Sunday October 28, 2012.
There had been as many seats left on the flight as deadly sins. Pavor Loveridge, the last to board, had wondered what sin his aisle seat had represented. He had settled upon covetousness. Common enough. Though looking around him, gluttony appeared to have gained adherents. He had imagined a tug-of-war between the sins and the cardinal virtues with Gluttony as one anchor versus Diligence as the other. How could the virtues not lose? Pavor had eased his head back into the padded headrest and had imagined the straight-laced virtues holding the heavy twined cord in their chaste hands before letting it drop sending the seven deadly sins cascading backwards with a sling-shot effect, a tumble of legs and feet in the air, the rope like a serpent coiling and swirling about their concatenation of primordial cries. The virtues could win. It was all about a shift in perspective.
Pavor awoke from this comforting illusion as the flight attendant approached with the beverage trolley. He preferred the aisle seat. It allowed for the ease of stretching, the ease of washroom access, and the ease of observation. Other passengers could be vital source material as they travelled the aisle like white mice in a psychology experiment. Descriptions of physique, facial features, clothing, whether they looked at the other passengers as they passed, or kept their eyes ahead, could all be of interest and value to him in his fabrications upon the page.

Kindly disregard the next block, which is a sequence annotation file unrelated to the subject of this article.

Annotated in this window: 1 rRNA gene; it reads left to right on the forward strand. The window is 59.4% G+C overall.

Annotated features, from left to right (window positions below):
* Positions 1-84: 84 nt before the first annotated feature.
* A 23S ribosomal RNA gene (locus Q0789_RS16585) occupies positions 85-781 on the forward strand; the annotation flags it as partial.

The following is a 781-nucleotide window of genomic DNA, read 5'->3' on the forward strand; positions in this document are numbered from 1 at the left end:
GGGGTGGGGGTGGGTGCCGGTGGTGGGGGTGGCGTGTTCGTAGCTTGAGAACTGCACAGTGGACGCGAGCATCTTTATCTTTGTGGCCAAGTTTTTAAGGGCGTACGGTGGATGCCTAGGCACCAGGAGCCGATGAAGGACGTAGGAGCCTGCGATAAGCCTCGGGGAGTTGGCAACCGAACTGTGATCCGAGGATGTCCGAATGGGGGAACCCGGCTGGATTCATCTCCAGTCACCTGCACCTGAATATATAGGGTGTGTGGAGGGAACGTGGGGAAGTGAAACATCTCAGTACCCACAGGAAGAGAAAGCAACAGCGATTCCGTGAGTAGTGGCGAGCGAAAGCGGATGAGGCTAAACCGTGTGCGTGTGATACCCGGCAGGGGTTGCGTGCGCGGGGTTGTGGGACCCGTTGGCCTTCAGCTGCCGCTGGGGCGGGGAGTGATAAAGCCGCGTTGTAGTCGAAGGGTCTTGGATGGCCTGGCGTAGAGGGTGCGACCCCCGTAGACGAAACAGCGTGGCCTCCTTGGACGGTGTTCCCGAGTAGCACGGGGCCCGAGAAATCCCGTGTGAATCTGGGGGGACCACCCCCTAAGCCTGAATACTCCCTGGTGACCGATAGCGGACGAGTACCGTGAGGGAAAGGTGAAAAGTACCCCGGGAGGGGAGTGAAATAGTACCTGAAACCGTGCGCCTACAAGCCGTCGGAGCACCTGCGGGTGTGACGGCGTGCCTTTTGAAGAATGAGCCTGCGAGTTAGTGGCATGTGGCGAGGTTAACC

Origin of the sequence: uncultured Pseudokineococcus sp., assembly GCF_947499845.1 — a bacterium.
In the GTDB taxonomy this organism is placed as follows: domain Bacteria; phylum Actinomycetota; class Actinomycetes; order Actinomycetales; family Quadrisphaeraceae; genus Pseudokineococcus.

The embarrassing voice of a macaw quietly murmured from his midsection. He was still peckish. A coffee and a croissant would help. The retired couple beside him—ideal travelling companions in their tweedy calm crossword and bookish preoccupations—had been dozing but awoke to wave the stewardess off and had resumed their siesta. Pavor sipped his coffee, the seven virtues and sins imbibing along with him. Seven, seven, seven. He remembered a story Mélisande had told him, a religious legend of the Seven Sleepers of Ephesus. Something about seven Christians escaping a pursuit—of who he couldn't remember—finding refuge in a cave only to be held captive as their pursuers blocked the entrance with rocks. The seven had fallen asleep, and when they awoke, two hundred years had passed. One of the first time-travel narratives he had thought. Rather Rip Van Winkle-ish. Was seven an integral number to that tale he had wondered? Ephesus, Pergamum, Ctesiphon, Byblus, Persepolis, Ur, Trebizond, Petra, Caesarea, Jericho, Ballbek, all those extraordinary ancient cities with romantic notions carried in their syllables like life blood, whose sorrows and pleasures could never be measured by a handful of their dust. Ephesus, she had told him, had been the centre for the worship of Artemis, and she had stirred his interest by telling him how a British archaeologist had discovered a cache of jewels and statuettes—the offerings to the temple—under the pedestal of the statue to the goddess, a tale that had conjured up the enchantment of youthful reading. Perhaps he should add a bit of swash and buckle to his latest Rex novel. Lost treasure beneath a Montreal building. He licked his fingers of their buttery croissant crumbs, his inner macaw having succumbed to silence.